Sampson Tangelo Tanželo
Tangelo 'Sampson' is a semi-early variety, a cross of grapefruit and tangerine 'Dancy'. The cross was done in 1897 by Dr. W. T. Swingle in Florida and this variety got its name in 1904. 'Sampson' didn't become very popular among the growers, but is often used as a rootstock or grown in the containers as a decoration.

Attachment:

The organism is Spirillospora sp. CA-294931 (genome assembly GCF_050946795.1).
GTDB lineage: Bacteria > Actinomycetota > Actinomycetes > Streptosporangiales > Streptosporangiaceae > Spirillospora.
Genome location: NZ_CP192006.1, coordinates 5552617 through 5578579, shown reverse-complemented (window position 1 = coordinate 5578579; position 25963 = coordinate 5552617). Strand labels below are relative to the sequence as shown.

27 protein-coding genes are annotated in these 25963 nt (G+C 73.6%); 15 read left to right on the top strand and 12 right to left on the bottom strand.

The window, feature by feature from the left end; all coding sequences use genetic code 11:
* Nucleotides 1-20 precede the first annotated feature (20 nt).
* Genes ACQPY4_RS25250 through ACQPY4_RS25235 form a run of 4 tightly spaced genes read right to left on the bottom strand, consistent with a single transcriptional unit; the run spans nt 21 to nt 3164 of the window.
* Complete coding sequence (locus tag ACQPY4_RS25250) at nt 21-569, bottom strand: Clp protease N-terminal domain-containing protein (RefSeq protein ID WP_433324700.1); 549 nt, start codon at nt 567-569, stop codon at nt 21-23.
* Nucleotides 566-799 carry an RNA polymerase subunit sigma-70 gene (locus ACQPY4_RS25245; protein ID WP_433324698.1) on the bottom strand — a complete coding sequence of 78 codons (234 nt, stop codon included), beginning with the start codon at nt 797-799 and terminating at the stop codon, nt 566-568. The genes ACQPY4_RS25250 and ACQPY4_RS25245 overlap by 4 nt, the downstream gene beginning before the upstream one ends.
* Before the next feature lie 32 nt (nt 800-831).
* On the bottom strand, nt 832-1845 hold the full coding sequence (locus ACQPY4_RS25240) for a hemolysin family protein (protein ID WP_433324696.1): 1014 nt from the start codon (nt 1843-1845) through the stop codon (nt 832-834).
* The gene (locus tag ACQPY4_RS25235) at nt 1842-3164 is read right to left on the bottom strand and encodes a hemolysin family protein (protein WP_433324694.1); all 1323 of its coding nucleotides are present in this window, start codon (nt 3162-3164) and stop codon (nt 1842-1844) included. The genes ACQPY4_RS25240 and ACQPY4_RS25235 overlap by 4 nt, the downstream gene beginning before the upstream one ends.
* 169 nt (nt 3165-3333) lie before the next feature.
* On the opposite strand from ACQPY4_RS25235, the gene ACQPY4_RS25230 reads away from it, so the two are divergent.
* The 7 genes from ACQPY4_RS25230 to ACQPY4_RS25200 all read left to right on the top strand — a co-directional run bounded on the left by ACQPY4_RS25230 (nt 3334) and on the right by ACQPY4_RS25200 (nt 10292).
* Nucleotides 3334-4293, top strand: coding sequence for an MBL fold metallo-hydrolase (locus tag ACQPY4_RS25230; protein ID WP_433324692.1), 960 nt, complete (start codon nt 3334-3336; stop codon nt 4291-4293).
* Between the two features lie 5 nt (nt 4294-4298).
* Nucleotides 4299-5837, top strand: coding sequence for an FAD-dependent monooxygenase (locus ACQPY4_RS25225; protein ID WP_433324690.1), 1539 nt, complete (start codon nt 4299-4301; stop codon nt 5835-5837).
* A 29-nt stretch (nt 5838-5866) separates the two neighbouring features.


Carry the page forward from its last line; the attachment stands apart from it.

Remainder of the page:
Tangelo 'Sampson' is a quite high and prolific tree with wide crown and the leaves shaped as a small boat. The spherical, slightly elliptic fruit is average (6,5cm), weighs 140 - 150g and has a small neck. Its orange-yellow thin rind is well attached to the light orange, soft, slightly sour and bitter and very juicy (up to 45%) pulp. It has similar levels of bitter juices as grapefruits and is usually divided into 10 segments containing 12-16 polyembrionic seeds. A fact that it produces equivalent seeds is also one of the reasons why it is mostly used as rootstock. Ripe fruit tends to fall off the tree.